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One of the biggest lessons of the COVID-19 pandemic — besides the importance of investing in public health and clear communications during an emergency — is that the United States has been asking families to do too much.
That’s starting to change.
The failure is deep. There aren’t enough high-quality child care spots available, the costs for a child to attend when there are spots can be unaffordable and yet the pay for the essential workers who perform this vital service is too low to attract and retain a qualified workforce.
The market can’t solve this problem unless we are willing to accept a system where wealthy families can afford high-quality childcare and everyone else is left to fend for themselves.
More than just unfair, it’s a brake on the well-being of our communities, hampering the ability of women — who in most cases perform the majority of the childcare duties — to fully participate in the workforce, leaving some children at a learning disadvantage and placing some kids in harm’s way as families make due as best they can with a hodge-podge of childcare workarounds.
My kids are too old for child care, but during my time as a reporter and working in state government, finding and keeping them in a high-quality child care program was a real challenge. We had to navigate waitlists, then the closure of two different programs where our kids were enrolled all while paying more each month than we did for our mortgage.
Early this week, Gov. Janet Mills signed a bill into law that will increase investments in quality early childhood education, expand access and improve affordability.
The Mills administration has also proposed to use significant resources from the American Rescue Plan, estimated at about $130 million, to improve childcare in the state.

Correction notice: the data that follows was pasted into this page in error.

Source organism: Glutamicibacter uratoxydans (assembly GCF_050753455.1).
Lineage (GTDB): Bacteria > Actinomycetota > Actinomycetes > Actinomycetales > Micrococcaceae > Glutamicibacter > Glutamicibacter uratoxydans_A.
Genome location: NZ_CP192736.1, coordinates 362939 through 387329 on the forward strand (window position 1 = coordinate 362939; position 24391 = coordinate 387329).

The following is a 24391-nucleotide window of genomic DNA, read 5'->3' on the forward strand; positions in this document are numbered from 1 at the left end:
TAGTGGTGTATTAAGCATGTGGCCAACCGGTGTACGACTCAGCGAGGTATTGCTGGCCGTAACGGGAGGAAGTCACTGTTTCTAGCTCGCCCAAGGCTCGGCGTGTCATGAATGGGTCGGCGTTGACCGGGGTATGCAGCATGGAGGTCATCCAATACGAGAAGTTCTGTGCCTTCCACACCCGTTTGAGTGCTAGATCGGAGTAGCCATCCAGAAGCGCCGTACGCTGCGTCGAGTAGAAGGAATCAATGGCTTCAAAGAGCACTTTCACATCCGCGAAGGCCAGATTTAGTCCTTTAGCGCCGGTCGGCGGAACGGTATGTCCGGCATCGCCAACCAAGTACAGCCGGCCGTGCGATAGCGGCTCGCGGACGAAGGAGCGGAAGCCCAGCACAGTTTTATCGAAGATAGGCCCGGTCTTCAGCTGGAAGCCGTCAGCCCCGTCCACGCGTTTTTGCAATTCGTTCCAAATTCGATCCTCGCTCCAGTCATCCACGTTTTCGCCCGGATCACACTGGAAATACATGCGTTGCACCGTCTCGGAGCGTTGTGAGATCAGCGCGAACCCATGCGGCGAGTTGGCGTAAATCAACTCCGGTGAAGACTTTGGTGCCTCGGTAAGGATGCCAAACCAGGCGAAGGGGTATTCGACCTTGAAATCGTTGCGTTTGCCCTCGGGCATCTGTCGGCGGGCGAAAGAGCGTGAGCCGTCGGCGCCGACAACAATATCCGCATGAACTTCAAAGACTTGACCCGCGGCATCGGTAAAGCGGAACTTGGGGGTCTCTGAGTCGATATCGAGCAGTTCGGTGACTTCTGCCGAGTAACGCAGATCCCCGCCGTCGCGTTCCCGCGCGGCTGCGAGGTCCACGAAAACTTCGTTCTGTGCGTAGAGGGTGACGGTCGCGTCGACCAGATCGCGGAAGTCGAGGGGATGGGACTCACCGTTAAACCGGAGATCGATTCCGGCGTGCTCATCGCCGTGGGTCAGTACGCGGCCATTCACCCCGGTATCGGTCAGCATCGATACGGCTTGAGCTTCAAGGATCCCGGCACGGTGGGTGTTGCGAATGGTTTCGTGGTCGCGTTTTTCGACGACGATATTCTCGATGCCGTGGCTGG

Vermont, Massachusetts and Washington, D.C., are going even further. Each state is considering legislation that would use public dollars to cap out-of-pocket costs for families while also investing in higher quality and better pay for workers.
Along with Maine’s nation-leading expansion of school meals, sponsored by Senate President Troy Jackson and co-sponsored by House Speaker Ryan Fecteau among others, lawmakers in the state and Democrats in Washington have recognized that families simply can’t go it alone when it comes to taking care of our children.
LD 1679, as Jackson and Fecteau wrote in the Bangor Daily News, “will ensure any Maine child who goes to school can access a free, nutritious school meal — no questions asked.”
In addition to providing rescue funding to Maine that helps to make these programs possible, President Joe Biden’s American Rescue Plan is also putting money directly into the pockets of working families through an expanded child tax credit.
While the plan increased the amount of the credit from $2,000 to $3,600 for children under six, and $3,000 for children under 18, the Rescue Plan also pays the credit out in advance directly to families. Qualifying families should start to see the money show up in their accounts soon, as a boost to help as they try to recover from the economic calamity caused by COVID-19.
We all share an interest in making sure that the children who live in our communities get off to a strong start. It helps the economy and strengthens the workforce of the future. But it’s more than that.
We all share an obligation to make sure that kids have enough to eat, have access to great early childhood educators and that their families — who work hard and pay their taxes — don’t constantly struggle to pay the bills.
Our country faces massive economic inequalities. Leveling the field for kids is a smart, practical and caring way to start making reforms.